County lines: Children in drugs gangs 'to be treated as victims'
A man used as a courier by a drugs gang when he was a teenager said he was held in crack dens and threatened with knives if he did not co-operate.
Lewis, not his real name, was sent from Nottingham to deal drugs in south England when he was 15.
Children like Lewis are now being helped by police in the East Midlands as part of a "county lines" crackdown.
Det Insp Emma Nealon said: "They have been exploited and it's difficult for them to get out. They become trapped."
Gangs use dedicated phone lines and couriers to move drugs from cities to smaller towns.
Officers have found more than 100 separate county lines in the region and scoured railway stations to spot couriers.
Teenagers involved, some as young as 13, have often been lured into crime and are now being treated by police as victims rather than criminals.
Det Insp Nealon said: "We regularly find young children alone in a crack den where they live in squalid conditions, supplying drugs, beaten up or threatened, and they haven't eaten for three or four days.
"People think they are criminals because they are jumping on trains or buses, and are carrying and supplying drugs, but from our perspective they are very much the victims in this.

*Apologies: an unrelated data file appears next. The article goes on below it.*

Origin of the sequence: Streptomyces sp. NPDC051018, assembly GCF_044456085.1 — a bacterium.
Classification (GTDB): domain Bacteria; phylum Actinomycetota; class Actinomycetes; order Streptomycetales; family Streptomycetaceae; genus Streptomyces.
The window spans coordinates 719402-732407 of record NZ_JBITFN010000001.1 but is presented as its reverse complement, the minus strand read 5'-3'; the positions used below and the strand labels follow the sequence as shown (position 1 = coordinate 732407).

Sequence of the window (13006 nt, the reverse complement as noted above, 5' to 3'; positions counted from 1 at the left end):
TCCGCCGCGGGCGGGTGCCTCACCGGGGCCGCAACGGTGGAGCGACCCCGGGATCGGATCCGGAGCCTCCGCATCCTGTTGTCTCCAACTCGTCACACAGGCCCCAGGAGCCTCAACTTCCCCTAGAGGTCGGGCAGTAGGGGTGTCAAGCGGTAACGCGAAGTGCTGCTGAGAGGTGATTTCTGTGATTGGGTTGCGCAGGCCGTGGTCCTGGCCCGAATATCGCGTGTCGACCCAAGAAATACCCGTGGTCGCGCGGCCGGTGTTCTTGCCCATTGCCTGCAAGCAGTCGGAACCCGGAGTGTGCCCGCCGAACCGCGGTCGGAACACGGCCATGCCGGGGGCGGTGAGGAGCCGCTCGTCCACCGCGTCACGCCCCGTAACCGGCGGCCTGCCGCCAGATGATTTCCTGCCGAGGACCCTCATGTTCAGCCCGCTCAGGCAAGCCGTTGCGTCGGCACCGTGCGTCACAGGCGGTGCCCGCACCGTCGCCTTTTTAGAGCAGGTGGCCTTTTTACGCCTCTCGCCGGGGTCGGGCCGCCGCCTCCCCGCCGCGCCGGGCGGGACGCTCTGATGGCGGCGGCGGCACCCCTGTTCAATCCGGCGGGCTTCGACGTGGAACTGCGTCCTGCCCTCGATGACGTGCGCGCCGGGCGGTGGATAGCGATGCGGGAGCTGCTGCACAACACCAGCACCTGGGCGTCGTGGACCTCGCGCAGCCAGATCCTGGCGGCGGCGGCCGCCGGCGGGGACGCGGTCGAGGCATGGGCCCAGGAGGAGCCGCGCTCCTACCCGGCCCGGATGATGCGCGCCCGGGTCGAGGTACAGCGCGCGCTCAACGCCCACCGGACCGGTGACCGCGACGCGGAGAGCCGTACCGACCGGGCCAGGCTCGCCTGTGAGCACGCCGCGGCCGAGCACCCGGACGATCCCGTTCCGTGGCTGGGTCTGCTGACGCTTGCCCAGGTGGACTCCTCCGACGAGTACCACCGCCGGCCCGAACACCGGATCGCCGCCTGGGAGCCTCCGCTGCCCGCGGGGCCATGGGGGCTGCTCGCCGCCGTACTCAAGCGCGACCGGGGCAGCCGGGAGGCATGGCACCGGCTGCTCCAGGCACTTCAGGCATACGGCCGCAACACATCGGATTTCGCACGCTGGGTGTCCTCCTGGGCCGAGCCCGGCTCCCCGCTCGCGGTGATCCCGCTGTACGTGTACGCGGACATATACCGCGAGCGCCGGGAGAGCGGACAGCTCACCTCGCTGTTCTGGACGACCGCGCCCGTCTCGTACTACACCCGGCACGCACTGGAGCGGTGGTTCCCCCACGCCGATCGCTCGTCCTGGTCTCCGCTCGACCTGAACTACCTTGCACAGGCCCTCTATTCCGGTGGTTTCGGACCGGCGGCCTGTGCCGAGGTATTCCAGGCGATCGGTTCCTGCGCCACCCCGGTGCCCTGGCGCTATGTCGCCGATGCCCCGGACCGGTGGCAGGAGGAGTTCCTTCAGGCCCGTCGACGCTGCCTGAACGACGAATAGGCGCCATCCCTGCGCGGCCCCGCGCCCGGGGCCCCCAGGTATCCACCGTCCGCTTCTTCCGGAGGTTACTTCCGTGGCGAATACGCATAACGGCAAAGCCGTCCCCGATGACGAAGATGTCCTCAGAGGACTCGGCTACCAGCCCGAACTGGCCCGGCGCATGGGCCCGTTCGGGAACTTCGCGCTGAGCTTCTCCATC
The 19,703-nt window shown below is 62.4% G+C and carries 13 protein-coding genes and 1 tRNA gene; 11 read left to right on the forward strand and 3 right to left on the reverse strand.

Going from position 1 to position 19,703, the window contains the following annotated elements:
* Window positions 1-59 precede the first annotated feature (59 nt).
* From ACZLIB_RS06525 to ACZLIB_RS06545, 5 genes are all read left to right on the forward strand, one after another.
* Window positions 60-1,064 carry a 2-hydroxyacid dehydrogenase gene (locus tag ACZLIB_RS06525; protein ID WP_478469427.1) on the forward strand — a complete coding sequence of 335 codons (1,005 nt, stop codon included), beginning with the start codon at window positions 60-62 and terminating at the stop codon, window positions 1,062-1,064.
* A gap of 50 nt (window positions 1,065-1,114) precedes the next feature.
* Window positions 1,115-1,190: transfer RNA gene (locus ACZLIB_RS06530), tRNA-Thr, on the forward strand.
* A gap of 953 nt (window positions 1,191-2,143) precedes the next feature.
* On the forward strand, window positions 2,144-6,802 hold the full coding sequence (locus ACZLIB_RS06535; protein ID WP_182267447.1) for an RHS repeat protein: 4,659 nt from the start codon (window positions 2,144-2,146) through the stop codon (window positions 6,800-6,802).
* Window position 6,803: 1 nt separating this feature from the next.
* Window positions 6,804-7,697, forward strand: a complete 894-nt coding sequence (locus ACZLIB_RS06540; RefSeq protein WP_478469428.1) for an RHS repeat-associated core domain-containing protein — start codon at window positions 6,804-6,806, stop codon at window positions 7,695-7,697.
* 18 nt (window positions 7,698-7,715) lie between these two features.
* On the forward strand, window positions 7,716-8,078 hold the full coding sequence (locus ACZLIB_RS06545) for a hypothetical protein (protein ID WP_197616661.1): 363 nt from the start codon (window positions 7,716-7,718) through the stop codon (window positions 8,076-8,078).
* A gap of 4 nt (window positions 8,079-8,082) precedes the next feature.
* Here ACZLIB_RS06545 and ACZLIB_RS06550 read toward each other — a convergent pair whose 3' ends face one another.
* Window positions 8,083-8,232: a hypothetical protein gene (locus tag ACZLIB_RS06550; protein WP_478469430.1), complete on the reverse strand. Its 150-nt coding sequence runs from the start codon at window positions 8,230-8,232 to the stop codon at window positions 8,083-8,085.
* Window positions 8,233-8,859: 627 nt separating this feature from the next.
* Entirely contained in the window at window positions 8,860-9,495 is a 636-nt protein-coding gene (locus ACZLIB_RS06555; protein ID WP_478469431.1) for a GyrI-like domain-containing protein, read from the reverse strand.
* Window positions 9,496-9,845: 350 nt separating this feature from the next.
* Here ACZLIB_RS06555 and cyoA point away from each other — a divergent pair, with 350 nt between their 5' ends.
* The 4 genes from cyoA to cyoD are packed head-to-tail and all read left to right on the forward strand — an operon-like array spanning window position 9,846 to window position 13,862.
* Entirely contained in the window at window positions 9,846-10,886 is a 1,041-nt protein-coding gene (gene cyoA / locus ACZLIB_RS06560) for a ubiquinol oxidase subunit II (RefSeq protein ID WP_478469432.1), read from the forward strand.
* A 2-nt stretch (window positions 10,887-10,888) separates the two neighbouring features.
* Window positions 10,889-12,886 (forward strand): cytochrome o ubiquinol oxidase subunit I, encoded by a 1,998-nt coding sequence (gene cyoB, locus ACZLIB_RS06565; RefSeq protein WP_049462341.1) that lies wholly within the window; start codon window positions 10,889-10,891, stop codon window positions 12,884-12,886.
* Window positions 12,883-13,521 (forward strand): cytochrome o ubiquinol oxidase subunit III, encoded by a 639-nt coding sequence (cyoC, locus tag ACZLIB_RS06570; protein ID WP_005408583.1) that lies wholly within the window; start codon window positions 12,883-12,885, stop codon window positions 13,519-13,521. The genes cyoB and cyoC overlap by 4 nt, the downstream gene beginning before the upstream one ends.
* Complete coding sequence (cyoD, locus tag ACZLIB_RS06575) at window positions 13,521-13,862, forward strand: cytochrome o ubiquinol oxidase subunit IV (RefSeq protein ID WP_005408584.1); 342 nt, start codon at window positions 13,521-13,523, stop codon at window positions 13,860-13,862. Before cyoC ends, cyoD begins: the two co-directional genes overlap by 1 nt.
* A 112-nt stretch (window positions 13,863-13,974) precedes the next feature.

"They have been exploited to do this and it's very difficult for them to get out. They become trapped in that situation."
Police said gangs targeted vulnerable children, enticed into dealing with gifts of expensive clothes or drugs, to avoid risk of arrest themselves.
"I wanted what they had, I wanted the money, the jewellery, the girls, the cars," said Lewis.
"I had to do what I was told, like I was in jail. They threatened you and said they would hurt your family or friends, so obviously you are intimidated and going to stay there because you don't want anyone to get hurt."
Between January and September, officers from the East Midlands Serious and Organised Crime Unit, plus forces from Nottinghamshire, Lincolnshire, Leicestershire, Northamptonshire and Derbyshire, found 109 unique lines which used 215 phone numbers.
Of the 584 people linked to these operations, 88 were under 18, some of who have since been safeguarded.
They said some phone lines were linked to cuckooing, where dealers take over homes of vulnerable adults to use as drugs dens, modern slavery and the exploitation of children.